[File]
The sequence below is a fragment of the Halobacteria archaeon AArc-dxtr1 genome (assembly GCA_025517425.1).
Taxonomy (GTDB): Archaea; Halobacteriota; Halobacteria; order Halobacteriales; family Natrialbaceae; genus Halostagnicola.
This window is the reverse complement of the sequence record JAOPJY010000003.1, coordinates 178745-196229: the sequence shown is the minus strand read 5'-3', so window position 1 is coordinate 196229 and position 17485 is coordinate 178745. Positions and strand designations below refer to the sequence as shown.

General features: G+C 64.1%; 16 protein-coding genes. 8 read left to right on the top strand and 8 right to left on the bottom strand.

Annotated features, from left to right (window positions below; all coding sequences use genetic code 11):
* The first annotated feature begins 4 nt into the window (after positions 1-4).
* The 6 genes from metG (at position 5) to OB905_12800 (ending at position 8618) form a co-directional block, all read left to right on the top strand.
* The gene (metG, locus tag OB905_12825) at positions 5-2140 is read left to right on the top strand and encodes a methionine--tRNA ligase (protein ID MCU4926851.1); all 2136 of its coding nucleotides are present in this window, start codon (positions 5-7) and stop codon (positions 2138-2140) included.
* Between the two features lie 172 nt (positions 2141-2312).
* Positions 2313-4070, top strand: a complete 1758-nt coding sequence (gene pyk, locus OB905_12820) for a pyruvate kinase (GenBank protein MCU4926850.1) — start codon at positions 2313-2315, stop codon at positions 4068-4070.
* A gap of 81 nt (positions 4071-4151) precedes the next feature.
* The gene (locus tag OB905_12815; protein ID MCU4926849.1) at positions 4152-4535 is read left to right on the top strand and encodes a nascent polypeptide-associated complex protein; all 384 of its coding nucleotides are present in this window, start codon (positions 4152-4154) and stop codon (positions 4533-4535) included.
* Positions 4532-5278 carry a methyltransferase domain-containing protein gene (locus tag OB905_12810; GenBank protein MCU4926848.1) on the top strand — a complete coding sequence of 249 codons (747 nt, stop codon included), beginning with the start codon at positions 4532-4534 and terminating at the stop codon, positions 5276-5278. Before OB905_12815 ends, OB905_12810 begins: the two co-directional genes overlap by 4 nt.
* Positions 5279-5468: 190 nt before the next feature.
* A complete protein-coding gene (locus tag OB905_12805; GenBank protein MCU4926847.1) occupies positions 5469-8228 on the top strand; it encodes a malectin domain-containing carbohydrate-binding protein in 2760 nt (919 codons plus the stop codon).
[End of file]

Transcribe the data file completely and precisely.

The sequence below is a fragment of the Halobacteria archaeon AArc-dxtr1 genome (assembly GCA_025517425.1).
Taxonomy (GTDB): Archaea; Halobacteriota; Halobacteria; order Halobacteriales; family Natrialbaceae; genus Halostagnicola.
This window is the reverse complement of the sequence record JAOPJY010000003.1, coordinates 178745-196229: the sequence shown is the minus strand read 5'-3', so window position 1 is coordinate 196229 and position 17485 is coordinate 178745. Positions and strand designations below refer to the sequence as shown.

General features: G+C 64.1%; 16 protein-coding genes. 8 read left to right on the top strand and 8 right to left on the bottom strand.

Annotated features, from left to right (window positions below; all coding sequences use genetic code 11):
* The first annotated feature begins 4 nt into the window (after positions 1-4).
* The 6 genes from metG (at position 5) to OB905_12800 (ending at position 8618) form a co-directional block, all read left to right on the top strand.
* The gene (metG, locus tag OB905_12825) at positions 5-2140 is read left to right on the top strand and encodes a methionine--tRNA ligase (protein ID MCU4926851.1); all 2136 of its coding nucleotides are present in this window, start codon (positions 5-7) and stop codon (positions 2138-2140) included.
* Between the two features lie 172 nt (positions 2141-2312).
* Positions 2313-4070, top strand: a complete 1758-nt coding sequence (gene pyk, locus OB905_12820) for a pyruvate kinase (GenBank protein MCU4926850.1) — start codon at positions 2313-2315, stop codon at positions 4068-4070.
* A gap of 81 nt (positions 4071-4151) precedes the next feature.
* The gene (locus tag OB905_12815; protein ID MCU4926849.1) at positions 4152-4535 is read left to right on the top strand and encodes a nascent polypeptide-associated complex protein; all 384 of its coding nucleotides are present in this window, start codon (positions 4152-4154) and stop codon (positions 4533-4535) included.
* Positions 4532-5278 carry a methyltransferase domain-containing protein gene (locus tag OB905_12810; GenBank protein MCU4926848.1) on the top strand — a complete coding sequence of 249 codons (747 nt, stop codon included), beginning with the start codon at positions 4532-4534 and terminating at the stop codon, positions 5276-5278. Before OB905_12815 ends, OB905_12810 begins: the two co-directional genes overlap by 4 nt.
* Positions 5279-5468: 190 nt before the next feature.
* A complete protein-coding gene (locus tag OB905_12805; GenBank protein MCU4926847.1) occupies positions 5469-8228 on the top strand; it encodes a malectin domain-containing carbohydrate-binding protein in 2760 nt (919 codons plus the stop codon).